Investment Banker Remembers How China Lost Its Culture, Sees Revival in Shen Yun
HOUSTON—At 81 years, investment banker Larry Fraser, has spent the last nearly-60 years building and growing banks, starting five banks and cleaning up two more, keeping them out of bankruptcy.
He has also seen the fall of China’s cultural heritage.
“I remember the Red Guards, I was here … I was a young man when Mao came in there. It was really bad,” Mr. Fraser said.
Under 60-some years of atheist communist rule, China’s divinely inspired, traditional culture was all but destroyed. But in 2006, Shen Yun Performing Arts was formed by artists from around the world in order to revive those 5,000 years of Chinese civilization.
There was absolutely a spirituality in the culture New York-based Shen Yun presented on stage, Mr. Fraser said.
“That was very good, beautiful,” he said. “The color is beautiful; the dancing is fabulous.”
Mr. Fraser saw the Dec. 26 evening performance with his wife, Barbara, who thought the performance led the audience into a “happy attitude” and feeling.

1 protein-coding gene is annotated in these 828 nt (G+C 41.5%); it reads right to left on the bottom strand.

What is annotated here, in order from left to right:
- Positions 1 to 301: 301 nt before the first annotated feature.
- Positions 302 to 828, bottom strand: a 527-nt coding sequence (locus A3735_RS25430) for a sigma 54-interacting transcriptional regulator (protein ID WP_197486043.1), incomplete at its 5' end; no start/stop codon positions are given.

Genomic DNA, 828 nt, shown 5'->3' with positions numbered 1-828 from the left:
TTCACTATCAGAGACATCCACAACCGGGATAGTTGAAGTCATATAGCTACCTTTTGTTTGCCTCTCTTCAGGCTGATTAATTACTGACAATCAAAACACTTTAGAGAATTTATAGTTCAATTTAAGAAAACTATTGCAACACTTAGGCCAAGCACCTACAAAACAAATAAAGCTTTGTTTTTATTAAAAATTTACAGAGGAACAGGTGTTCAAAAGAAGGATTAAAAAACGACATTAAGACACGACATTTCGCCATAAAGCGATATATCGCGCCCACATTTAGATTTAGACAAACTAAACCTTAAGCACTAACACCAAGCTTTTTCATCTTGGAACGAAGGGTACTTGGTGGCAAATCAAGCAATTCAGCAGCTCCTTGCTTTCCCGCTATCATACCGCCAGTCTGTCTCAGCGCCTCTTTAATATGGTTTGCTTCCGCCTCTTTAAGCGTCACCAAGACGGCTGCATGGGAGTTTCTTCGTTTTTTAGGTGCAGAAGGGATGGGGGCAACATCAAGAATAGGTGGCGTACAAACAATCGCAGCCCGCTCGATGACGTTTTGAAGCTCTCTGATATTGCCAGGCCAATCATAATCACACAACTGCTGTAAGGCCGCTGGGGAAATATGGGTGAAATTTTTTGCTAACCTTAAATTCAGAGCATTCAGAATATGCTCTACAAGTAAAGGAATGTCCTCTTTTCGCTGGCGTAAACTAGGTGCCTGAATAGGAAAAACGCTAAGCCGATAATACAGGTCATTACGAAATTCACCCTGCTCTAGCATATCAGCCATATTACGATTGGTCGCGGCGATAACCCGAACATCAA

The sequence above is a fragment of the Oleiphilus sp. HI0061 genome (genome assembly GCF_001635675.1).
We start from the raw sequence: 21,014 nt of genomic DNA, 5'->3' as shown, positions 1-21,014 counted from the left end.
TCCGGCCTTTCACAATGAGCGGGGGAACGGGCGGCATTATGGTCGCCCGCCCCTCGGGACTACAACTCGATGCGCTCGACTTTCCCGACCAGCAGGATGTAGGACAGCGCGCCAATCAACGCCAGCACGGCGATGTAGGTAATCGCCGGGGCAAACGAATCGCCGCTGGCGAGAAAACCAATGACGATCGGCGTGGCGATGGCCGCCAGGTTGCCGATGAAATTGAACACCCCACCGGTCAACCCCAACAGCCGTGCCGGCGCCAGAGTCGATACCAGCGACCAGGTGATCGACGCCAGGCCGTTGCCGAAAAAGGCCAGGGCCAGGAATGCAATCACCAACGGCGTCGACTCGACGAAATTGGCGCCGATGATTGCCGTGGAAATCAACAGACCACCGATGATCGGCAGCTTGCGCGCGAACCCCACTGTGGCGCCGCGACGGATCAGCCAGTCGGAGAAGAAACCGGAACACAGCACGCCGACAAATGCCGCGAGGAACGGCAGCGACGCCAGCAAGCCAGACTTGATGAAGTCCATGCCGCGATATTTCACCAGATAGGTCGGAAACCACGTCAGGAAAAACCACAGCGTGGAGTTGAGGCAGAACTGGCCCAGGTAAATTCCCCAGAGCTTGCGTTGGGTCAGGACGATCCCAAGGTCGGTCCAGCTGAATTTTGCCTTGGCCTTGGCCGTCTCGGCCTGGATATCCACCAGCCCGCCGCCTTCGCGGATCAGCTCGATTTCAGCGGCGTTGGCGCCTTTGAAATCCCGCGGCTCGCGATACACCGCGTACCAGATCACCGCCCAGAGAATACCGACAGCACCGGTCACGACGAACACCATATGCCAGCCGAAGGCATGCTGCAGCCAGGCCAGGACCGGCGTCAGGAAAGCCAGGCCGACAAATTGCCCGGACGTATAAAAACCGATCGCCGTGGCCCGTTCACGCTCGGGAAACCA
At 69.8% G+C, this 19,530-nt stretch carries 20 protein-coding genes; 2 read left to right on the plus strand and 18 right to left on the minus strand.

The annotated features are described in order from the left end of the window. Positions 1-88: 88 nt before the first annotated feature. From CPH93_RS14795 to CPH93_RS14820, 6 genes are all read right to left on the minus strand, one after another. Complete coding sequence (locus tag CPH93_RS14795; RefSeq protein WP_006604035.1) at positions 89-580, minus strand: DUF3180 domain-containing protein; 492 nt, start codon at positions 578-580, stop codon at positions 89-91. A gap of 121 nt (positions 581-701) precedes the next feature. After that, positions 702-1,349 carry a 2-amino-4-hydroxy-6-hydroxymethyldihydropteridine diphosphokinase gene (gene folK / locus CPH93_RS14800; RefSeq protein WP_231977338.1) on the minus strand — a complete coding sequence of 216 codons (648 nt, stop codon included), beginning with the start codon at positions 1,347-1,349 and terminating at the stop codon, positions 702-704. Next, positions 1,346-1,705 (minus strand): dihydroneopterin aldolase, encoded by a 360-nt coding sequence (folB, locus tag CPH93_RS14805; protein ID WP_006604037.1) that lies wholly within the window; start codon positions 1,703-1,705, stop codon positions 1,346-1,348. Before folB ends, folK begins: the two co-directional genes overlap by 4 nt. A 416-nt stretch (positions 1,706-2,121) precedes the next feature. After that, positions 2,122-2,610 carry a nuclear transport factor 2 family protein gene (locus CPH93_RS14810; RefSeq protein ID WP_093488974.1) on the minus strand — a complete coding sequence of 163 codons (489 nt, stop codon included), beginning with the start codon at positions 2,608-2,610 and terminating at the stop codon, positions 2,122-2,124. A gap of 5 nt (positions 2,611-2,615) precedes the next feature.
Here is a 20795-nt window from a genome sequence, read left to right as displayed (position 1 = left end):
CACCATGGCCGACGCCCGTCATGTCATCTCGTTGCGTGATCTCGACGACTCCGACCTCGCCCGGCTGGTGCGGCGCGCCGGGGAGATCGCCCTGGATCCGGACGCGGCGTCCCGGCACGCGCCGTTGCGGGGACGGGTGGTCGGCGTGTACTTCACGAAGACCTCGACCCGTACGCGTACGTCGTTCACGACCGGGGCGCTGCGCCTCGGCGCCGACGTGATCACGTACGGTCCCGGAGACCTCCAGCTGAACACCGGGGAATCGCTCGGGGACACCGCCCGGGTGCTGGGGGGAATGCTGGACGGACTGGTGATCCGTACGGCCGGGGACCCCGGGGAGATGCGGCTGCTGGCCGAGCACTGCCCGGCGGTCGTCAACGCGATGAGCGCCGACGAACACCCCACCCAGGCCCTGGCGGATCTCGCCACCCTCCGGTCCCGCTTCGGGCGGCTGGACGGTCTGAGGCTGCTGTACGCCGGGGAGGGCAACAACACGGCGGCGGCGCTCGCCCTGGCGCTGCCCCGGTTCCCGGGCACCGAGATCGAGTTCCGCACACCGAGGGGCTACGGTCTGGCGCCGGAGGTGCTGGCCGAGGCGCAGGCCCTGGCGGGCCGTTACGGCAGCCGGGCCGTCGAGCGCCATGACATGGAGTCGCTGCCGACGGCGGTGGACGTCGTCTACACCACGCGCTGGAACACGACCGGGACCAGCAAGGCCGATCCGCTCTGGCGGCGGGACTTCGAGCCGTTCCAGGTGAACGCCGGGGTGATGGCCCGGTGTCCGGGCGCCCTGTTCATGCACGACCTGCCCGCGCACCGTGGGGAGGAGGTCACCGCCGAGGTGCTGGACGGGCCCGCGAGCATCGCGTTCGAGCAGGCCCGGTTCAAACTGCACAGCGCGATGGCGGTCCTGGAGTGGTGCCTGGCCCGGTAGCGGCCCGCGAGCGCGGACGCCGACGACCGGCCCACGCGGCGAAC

While many audience members were surprised that traditional Chinese culture was so deeply spiritual, the Frasers were not.
“I thought it was a good idea to introduce that because to me, a great deal of spirituality has come from the East,” Mrs. Fraser said. “It’s certainly a part of the history of China.”
Also in the audience was Gwyneth Windon, who remembered when the communist regime came into power when she was still in school. By the time she was in college, “it was en vogue to read Mao’s Little Red Book,” she said, and she had known next to nothing about the China that came before that. “And I’m a history buff—ancient history is where I get my thrills!” Ms. Windon said.
So when she saw Shen Yun, it opened her eyes.
“He would try to take all this from people’s way of life? What was he thinking!” Ms. Windon said, speaking of Mao. She was horrified, and said his thinking must have been monstrous and maligned, “because he was taking all the art and culture down.”
She realized there was so much to the culture that was so little known. Even living with a large Chinese population in the Bay Area taught her less than she thought she knew, she said. She had no idea the Manchurian fashionistas of the 17th century sported high-heels (without the heel), or that gymnastics originated from classical Chinese dance. And she realizes Shen Yun barely scratches the surface of 5,000 years of stories in two-and-a-half hours, no matter how comprehensive.
“I’d never seen such elegance and beauty. I was completely delighted to see them,” Ms. Windon said.
Reporting by Sarah Guo and Catherine Yang
Epoch Times considers Shen Yun Performing Arts the significant cultural event of our time. We have proudly covered audience reactions since Shen Yun’s inception in 2006.